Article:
Naija and Alternative Music: A Review of the Lagos International Jazz Festival 2016.
So if you read my blog late last month, you’d remember we talked about three places you could celebrate the International Jazz Day. Well, I was at two of the events. Got a couple of free tickets for the Runway Jazz (thanks to Smooth Fm). So I attended that on Friday evening, and then I did Lagos International Jazz Festival on Saturday.
Let’s start like this; the event was fun for me! Like most events in Freedom Park, there was space to stroll around, less ‘paparazzi’, and it was all free (Of course I loved that!) Loads of bands and artistes were also there to perform, so there was a wide variety of activities. The performances were also very ‘LIT’. In the usual fashion of the Lagos International Jazz Festival, there was more than one stage and I was mostly at the bigger stage which was somewhere around the second gate end of Freedom Park.
This stage was where most of the action was happening as most of the crowd was here. The event kicked off really well with ‘Tonie the Emperor’ as he delivered an awesome solo acoustic session. It then continued to gain momentum with various bands coming up the stage to perform live. Anyone who knows me already knows that my heart is sold out to live music, and any show that encourages artistes to perform live already has my heart. This event has my heart 100% for this. From the ‘Empress’ to the 15-man band called ‘JAYA BAND’, down to ‘Tayo Konga’ and his band, all the performances were very lively and energetic. I would say it was an enjoyable show!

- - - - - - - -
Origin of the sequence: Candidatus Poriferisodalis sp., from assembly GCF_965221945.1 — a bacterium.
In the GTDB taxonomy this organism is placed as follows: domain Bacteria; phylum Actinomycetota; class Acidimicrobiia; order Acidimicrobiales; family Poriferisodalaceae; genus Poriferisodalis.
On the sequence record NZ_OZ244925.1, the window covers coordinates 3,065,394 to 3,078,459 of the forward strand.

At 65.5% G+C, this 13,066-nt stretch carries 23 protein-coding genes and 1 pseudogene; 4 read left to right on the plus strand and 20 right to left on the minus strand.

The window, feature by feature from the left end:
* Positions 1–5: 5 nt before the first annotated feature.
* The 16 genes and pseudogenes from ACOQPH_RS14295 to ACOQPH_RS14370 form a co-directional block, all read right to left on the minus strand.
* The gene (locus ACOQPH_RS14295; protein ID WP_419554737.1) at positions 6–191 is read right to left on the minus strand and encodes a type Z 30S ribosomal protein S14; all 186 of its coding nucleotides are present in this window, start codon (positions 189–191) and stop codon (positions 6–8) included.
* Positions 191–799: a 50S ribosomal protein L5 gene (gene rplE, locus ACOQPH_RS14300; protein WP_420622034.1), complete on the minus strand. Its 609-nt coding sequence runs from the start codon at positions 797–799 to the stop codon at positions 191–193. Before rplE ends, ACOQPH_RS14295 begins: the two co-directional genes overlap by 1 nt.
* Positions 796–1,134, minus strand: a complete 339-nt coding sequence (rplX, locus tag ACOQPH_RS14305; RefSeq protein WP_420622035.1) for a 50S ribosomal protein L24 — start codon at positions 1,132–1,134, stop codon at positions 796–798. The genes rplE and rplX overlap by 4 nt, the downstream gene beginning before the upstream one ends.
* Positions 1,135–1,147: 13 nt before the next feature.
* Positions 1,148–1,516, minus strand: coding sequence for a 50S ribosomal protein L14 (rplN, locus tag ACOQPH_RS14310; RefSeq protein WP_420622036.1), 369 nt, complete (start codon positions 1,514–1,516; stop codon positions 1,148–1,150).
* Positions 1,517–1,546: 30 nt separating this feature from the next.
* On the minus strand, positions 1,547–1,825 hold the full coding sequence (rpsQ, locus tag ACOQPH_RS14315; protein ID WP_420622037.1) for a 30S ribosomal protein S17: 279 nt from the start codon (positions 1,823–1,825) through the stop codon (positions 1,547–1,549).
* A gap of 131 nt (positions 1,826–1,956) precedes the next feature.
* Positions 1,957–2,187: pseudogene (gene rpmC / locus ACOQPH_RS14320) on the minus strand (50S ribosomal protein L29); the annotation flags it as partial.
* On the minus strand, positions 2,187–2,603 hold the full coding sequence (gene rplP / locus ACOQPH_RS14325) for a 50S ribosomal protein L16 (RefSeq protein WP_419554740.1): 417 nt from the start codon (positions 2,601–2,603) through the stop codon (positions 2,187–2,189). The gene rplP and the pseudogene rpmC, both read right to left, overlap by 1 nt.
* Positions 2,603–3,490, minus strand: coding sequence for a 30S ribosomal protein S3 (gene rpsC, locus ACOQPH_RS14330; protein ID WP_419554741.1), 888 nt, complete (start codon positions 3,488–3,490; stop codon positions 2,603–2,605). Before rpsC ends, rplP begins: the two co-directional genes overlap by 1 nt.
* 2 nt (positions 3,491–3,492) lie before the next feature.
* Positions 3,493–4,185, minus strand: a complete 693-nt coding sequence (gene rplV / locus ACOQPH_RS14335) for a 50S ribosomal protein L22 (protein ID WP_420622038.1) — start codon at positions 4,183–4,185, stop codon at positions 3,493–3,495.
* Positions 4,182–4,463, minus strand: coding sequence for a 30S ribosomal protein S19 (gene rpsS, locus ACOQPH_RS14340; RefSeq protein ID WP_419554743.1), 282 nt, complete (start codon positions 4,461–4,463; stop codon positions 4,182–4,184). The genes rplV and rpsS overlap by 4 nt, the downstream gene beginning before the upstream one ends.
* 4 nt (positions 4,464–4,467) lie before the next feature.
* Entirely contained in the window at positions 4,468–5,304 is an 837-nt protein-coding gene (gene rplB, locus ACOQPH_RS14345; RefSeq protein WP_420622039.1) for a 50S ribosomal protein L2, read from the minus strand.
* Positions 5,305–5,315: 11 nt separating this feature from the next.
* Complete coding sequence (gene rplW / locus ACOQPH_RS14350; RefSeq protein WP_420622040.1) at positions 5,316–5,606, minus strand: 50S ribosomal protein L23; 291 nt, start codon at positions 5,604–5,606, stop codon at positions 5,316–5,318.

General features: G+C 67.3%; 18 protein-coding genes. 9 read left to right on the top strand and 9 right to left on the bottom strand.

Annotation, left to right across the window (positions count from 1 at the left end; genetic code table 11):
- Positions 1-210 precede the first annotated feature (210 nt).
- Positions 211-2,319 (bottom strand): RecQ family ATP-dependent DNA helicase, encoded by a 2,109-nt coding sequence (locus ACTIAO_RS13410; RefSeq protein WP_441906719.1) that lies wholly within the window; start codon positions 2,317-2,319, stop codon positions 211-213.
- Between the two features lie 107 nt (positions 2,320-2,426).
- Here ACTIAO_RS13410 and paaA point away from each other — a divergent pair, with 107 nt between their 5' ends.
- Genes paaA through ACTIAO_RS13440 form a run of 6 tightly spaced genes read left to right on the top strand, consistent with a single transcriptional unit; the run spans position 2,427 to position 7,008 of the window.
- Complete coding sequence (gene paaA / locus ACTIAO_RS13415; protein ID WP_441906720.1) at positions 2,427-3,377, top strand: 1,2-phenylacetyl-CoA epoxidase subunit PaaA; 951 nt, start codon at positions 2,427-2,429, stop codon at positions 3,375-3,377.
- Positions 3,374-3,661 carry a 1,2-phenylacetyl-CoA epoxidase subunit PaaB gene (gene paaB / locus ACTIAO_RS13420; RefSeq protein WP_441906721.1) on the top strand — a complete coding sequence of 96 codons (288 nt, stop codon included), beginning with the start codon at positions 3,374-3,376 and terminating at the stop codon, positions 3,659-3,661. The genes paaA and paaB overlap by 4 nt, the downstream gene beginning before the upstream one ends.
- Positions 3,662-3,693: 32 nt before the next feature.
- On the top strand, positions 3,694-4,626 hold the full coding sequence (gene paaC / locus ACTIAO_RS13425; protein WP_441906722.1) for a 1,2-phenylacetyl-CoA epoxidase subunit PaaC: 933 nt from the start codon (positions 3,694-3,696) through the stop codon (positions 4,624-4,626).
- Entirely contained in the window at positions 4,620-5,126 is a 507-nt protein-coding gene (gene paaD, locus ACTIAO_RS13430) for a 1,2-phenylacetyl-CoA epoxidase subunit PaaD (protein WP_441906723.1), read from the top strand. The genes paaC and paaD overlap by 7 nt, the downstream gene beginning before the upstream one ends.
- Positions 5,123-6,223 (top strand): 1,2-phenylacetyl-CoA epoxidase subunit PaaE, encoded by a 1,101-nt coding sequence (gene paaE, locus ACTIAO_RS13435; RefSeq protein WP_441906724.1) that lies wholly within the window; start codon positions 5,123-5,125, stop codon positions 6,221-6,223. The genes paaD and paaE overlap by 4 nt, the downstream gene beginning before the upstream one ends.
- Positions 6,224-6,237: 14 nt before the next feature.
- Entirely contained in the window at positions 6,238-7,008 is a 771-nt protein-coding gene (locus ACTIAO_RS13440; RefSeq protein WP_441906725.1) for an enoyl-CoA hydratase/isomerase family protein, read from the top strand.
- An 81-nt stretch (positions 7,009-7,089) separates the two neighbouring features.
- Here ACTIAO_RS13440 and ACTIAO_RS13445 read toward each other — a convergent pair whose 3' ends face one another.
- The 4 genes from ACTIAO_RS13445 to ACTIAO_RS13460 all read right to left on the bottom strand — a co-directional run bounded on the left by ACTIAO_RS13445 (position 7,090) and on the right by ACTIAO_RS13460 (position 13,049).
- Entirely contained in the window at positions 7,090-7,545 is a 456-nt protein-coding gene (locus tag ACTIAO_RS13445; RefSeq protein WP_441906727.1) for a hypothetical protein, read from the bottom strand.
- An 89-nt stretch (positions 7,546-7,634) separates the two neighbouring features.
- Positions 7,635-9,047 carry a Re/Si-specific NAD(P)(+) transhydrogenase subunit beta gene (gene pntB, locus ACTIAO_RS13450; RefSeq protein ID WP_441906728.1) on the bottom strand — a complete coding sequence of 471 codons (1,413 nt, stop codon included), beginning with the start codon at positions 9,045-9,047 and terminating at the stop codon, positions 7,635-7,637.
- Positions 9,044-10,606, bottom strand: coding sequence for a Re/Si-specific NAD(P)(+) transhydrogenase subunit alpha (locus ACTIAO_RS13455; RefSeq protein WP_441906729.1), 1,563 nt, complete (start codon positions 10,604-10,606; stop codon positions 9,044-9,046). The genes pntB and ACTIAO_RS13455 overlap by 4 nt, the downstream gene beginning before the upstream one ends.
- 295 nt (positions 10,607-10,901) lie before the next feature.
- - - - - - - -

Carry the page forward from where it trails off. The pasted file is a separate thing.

The thing about it however, is that I expected more! I believe since it was called ‘Lagos International Jazz Festival’, there should have been more jazz than what we had there. A lot of the acts that featured there were afro-beat acts.
Now, I know someone would say to me that afro beat is a ‘baby’ of jazz. Yes, I agree. Jazz is a major influence on what afrobeat has become today but I do also think that there is a clear distinction between both genres and for an event that was a celebration of jazz, the afrobeat could have been a lot more downplayed. I had to take a little stroll to the second and smaller stage to which less attention was paid to begin to experience some jazz. There was this amazing three (or four)- man band whose name I didn’t get that was really amazing and the drummer totally killed it. The Survival band who performed on the larger stage were also very awesome and they gave us good jazz too.
Sometime last year also, I listened to a radio show last year where I learnt that Lekan Babalola (the legendary percussionist) was supposed to curate the event. Apart from the music, the event was supposed to delve deep into the culture of Lagos; the food, the dance, the art etc. All these heightened my excitement and expectation. Well, I didn’t see any of these. Everything I was looking forward to was nowhere in sight and I wasn’t very impressed about this.
If you were at the event in 2014, you probably remember what the event was like. There were like 6 different stages or so (named after various veteran artistes) with various jazz artistes and bands, and even the other genres were well blended into the program, such that no one genre was pre-dominant. That year, I was somewhat confused on what stage to watch from because there was great music coming out of all stages. I also hear (even though I wasn’t there), that the 2015 edition was like that as well. Even though the show had a very beautiful and dramatic end with very spell-binding performances from ‘Tari-Guitari’ and the opening act ‘Tonie the Emperor’, I would describe it as a watered-down version of the 2014 and 2015 events.
All in all, I do love the idea of the ‘Lagos International Jazz Festival’. It is a fantastic innovation and it should definitely continue. But not without a few necessary improvements. Thumbs up Inspiro Productions on the success of 2016 edition. Thanks for giving us this great show. Would I be there again in 2017? Oh yes! Definitely!